Eko Prawoto– interview EDITED*
by Eko Prawoto
Eko Prawoto is a Jogjakarta-based Indonesian architect. With his practice Prawoto simultaneously addresses environmental concerns, the community and its needs, and the question of boundaries separating architecture from visual art. This quarter Esplanade commissions two works from Prawoto. Tapestry, installed in the Concourse and Cones, and Temple in the bay-front area, a work of art come-structure that is open to the public and embodies both urban-shelter and spiritual functions.
Iola Lenzi for Esplanade: in the wake of growing concerns about global warming, ordinary people all around the world are turning their attention to environmental degradation. ‘Green’ is the buzz-word of the moment. You, however, through your architectural practice, from the beginning of your career, have always worked with your local environment, not against, exploiting local materials like bamboo and considering local climatic and geographical conditions when building. Can you tell me why you adopted this approach at a time when it was not fashionable.
EP: I believe that we human beings can’t live without nature. Deep down inside our existence is always part of nature, we need nature. There is a universal language which is understood by everyone . Why is it an emotional experience for us when walking under the trees, seeing the birds fly, hearing the whisper of wind, staring at the ceaseless waves, or watching a tiny shining drop of dew on the tip of small leaves….?
Those feelings have nothing to do with our level of education or how much money we that have in the bank.
I just want to keep the connections that define our existence. We are not complete without it…
IL: Can you tell me please what the concrete, tangible advantages of this approach are when building in Indonesia today. I have read your comments about the devastating 2006 earthquake that killed thousands in Java. Can you elaborate on the possible symbiosis between natural conditions and architecture.
EP: Many things can be understood from traditional architecture, not just regarding the building itself. Architecture is always part of the larger environment. This goal of maintaining harmony with our surroundings is the most important reason. Architecture is just another layer over the already existing layers. Some of it has been there for many years, hundreds or even millions of years. When the disaster happened then we just realized that how little we know about the nature. We became aware that many things had been forgotten. That things were out of balance.
The perception of village people about the natural disaster is also full of wisdom. They view it as part of nature’s rhythm. They never perceive nature as posing a potential danger. This attitude is very important, in the tropics we don’t need to protect ourselves against nature. Nature is our mother. Maybe we can learn from this approach, why protect ourselves from our mother?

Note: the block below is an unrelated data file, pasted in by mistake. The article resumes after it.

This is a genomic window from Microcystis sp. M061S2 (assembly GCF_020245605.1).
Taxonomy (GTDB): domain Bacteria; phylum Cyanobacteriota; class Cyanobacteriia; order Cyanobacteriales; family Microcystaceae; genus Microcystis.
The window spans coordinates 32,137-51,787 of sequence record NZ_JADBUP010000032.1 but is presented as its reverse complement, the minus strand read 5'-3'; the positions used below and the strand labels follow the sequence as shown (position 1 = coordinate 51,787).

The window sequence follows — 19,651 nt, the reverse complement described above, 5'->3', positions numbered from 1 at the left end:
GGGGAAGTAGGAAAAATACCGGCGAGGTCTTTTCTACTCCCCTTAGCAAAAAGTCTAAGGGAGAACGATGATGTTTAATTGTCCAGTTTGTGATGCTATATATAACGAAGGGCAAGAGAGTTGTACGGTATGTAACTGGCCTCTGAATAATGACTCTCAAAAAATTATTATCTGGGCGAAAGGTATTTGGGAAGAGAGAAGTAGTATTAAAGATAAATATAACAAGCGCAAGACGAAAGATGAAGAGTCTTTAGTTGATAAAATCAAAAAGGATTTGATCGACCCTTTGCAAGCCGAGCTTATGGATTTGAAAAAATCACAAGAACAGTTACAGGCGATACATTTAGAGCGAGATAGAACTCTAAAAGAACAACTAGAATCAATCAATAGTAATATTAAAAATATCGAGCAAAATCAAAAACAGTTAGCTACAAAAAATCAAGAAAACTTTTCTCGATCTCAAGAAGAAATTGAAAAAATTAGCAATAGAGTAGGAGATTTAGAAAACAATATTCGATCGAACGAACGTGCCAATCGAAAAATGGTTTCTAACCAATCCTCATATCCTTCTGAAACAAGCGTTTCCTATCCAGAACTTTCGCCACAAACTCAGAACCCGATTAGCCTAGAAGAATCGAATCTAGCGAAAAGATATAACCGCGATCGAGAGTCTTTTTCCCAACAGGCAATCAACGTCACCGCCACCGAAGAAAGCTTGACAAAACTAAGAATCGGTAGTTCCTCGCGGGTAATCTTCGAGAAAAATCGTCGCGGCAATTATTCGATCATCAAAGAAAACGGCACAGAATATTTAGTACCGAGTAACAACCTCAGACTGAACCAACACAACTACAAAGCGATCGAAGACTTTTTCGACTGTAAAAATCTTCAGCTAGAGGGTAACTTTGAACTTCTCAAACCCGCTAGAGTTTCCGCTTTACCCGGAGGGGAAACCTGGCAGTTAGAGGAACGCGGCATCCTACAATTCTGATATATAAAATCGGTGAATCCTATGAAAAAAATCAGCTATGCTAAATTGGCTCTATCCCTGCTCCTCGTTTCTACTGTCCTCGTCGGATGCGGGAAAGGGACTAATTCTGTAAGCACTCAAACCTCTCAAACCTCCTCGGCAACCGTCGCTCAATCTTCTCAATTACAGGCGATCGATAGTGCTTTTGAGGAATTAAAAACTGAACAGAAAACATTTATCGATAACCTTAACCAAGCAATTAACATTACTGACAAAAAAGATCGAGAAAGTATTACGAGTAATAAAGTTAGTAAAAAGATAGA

IL: What is the role of the village community in your projects?
EP: The community had the main role in the (reconstruction) project. I simply witnessed the way in which the spirit of togetherness could transform itself into the big project that was the reconstruction of the village.
Outsiders may think that the earthquake destroyed everything, but in fact it’s not true. Although the houses were gone and only rubble remained, the villagers’ skills, culture, and spirit of togetherness was still very much there. We started reconstruction with that. We didn’t build from nothing, the spirit guided us. I feel fortunate to be able to learn from these people .
IL: Do you think that your way of thinking about architecture is now increasingly mainstream in Indonesia and is perhaps spreading around the Southeast Asian region?
EP: Well, it seems not. To be honest, I am still in a learning process, understanding and remembering again about the laws of Nature. So many things have been forgotten, nearly gone forever without anyone having a chance to learn them. We are racing against time now. Observing Indonesia’ modernization process, people’s diminishing confidence in their own culture, and the increasing influence of global industry, it is clear time is running short..
IL: The idea of sustainable, frugal, environment-friendly architecture has parallels in the idea of a return to village autonomy as a reaction against rapid urbanization across Indonesia that has in some ways challenged rural social structures and communities. Do critics and intellectuals in Indonesia give your work a socio-political reading?
EP: We are still in the early stages of the process. It is growing now but I don’t know how strong it will be. It is still not well known and understood, and seldom covered by the media, so politically it does not exist yet.
But you are right, in other countries it is very political. The minimum usage of industrialized materials has political and economical impact. I think it is very important also to promote the local economy.
IL: Singpapore is an urban centre built vertically because of lack of space. Reclaimed land represents a significant proportion of Singapore’s current land-mass. Can you comment on whether your approach to construction today has a place in urban Singapore and if so, explain how.
EP: Well, perhaps in terms of built form and construction this approach has only small relevance to Singapore. But in terms of bringing back the memory of Nature and reminding the community of the importance of the spirit of togetherness, it might be relevant.
It is more about how we give meaning to our lives. Material wealth may be needed but more could be done or should be done together to improve our life, to heal the world as Michael Jackson said. It is necessary to create balance between inward looking and outward looking in perceiving life.